Ed Burghard remembers when he was first asked, “what is a brand?” While it’s a simple question that can be answered a few different ways, Ed wasn’t satisfied with his first crack at it. It’s not that his response was invalid, but one filled with marketing jargon that likely left his lecture’s audience with more questions than answers.

After an impressive marketing career that includes 33 years at Procter & Gamble, Ed has clarity on how to answer that straightforward but daunting question. He cuts out the marketing-laden terminology to focus on what’s important, delivering a solution easy for any professional to understand. Ed documents this fresh approach and more in his newly released book, “Building Brands: What Really Matters.”

Vehr Communications values Ed as a strategic advisor, and he recently joined us to discuss his book, professional experiences and takes on branding. Here are three takeaways for marketers:

1. Marketing is a subset of branding, not the other way around.

Most college-level marketing textbooks will tell you that branding is a subset of marketing, but Ed thinks differently. In his eyes, branding is the overarching umbrella category while marketing acts as one of its many extensions.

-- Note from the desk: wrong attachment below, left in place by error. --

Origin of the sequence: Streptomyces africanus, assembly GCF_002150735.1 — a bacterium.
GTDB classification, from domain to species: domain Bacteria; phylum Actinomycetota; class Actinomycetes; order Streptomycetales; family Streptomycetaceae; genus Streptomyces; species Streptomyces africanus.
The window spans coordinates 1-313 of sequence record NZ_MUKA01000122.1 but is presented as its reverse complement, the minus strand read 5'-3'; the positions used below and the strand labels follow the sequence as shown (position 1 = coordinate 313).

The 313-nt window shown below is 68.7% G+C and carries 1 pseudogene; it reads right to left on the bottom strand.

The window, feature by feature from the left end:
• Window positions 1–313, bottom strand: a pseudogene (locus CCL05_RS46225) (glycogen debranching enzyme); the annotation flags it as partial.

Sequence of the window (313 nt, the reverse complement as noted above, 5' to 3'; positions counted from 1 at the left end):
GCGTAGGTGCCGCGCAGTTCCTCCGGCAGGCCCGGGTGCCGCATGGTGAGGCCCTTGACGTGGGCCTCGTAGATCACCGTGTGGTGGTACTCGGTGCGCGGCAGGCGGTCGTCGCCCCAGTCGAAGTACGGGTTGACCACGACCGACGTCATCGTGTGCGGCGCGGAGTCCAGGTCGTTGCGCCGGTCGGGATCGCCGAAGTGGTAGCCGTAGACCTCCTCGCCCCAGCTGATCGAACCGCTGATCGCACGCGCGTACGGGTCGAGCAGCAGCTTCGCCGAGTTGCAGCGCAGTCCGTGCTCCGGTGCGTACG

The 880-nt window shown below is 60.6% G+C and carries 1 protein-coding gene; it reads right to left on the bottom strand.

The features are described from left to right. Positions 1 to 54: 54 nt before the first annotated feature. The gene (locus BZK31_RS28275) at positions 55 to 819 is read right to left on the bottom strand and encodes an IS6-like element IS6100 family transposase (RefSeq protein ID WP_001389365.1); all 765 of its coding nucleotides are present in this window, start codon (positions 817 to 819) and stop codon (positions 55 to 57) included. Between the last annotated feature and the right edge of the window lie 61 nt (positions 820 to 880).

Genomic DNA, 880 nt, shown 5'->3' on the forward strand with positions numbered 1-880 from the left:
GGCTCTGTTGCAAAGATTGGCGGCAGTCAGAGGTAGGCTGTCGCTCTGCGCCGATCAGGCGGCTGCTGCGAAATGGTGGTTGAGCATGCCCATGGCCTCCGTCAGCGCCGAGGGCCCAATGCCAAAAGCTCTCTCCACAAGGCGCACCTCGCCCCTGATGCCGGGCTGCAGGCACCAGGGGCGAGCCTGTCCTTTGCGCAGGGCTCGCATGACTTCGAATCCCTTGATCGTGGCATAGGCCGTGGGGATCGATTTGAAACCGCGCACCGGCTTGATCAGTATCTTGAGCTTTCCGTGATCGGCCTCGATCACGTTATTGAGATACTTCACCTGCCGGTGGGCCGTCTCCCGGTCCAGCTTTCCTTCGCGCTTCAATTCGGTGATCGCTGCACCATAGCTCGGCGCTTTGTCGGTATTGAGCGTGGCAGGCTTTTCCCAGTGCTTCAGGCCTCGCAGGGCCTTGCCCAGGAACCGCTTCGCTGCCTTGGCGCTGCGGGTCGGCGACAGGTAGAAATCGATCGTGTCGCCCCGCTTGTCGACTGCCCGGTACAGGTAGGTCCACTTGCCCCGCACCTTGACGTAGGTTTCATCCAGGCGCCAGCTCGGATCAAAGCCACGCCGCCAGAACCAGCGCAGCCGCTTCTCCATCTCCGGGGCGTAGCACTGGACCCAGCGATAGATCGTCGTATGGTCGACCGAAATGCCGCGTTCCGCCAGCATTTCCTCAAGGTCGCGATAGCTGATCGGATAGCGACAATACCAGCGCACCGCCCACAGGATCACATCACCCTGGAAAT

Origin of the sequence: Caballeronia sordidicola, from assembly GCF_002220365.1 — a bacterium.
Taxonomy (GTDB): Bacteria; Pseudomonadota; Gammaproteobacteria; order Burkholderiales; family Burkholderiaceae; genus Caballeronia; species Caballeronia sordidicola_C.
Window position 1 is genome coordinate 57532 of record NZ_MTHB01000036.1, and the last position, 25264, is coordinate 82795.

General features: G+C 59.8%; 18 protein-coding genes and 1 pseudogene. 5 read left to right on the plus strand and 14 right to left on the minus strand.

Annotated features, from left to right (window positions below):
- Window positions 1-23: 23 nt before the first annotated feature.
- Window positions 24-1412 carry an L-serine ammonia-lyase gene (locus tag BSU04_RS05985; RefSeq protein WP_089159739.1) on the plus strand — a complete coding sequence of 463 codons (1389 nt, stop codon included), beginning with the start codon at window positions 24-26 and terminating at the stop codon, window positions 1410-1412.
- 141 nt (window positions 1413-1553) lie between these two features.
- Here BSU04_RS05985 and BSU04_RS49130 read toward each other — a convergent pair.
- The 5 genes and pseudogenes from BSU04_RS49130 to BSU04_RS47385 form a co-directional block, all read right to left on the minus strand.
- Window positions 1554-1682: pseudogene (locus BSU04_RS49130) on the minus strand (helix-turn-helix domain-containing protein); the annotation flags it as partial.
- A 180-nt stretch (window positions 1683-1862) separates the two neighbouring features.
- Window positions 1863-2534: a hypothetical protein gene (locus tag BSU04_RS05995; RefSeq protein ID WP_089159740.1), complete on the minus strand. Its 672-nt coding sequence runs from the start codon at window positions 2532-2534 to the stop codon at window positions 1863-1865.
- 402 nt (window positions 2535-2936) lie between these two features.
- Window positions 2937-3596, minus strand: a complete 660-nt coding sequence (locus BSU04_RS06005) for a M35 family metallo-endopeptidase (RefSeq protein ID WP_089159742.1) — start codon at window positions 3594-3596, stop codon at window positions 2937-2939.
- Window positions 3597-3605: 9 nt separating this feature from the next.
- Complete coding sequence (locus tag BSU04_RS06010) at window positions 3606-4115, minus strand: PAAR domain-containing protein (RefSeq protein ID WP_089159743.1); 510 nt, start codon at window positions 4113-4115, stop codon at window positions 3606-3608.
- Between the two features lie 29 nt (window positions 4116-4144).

While this may be an unpopular opinion, Ed’s logic backs it up. Everything comes back to the brand whether you’re starting from scratch or inserting yourself into an established organization. You can base a marketing plan off a brand, but it’s not nearly as easy building a brand around marketing concepts and strategies.

2. Image and identity are two different things.

Ed dedicates a chapter of his book to this common misconception. He stresses that marketers sometimes contract with an agency to fix an image problem when the issue really stems from a brand’s identity, or vice versa, and it’s important to know the difference.

Image is the perception of a brand whereas identity is what the actual product or service is all about, Ed explains. There are countless examples of big-name brands confusing identity for image, and in some cases it leads to their downfall because they lose sight of how the two play off each other.

3. Maintaining a brand is just as much internal as external.

Once a brand is implemented and its strategic plan is finalized, it’s essential for everyone within the organization to be on the same page about what’s trying to be accomplished. Ed claims he often observes some form of disconnect between a brand’s promise of consumer expectation and all the work that goes into that.

Every last person factors into a brand’s success and the execution of its strategic plan, whether it’s a leader making tough decisions, someone in a consumer-facing role or an office manager. If anyone is unclear on how their role contributes to the bigger picture, your organizational structure or brand promise might need reevaluating.

You can read more of Ed’s branding insights in “Building Brands: What Really Matters” available through Amazon.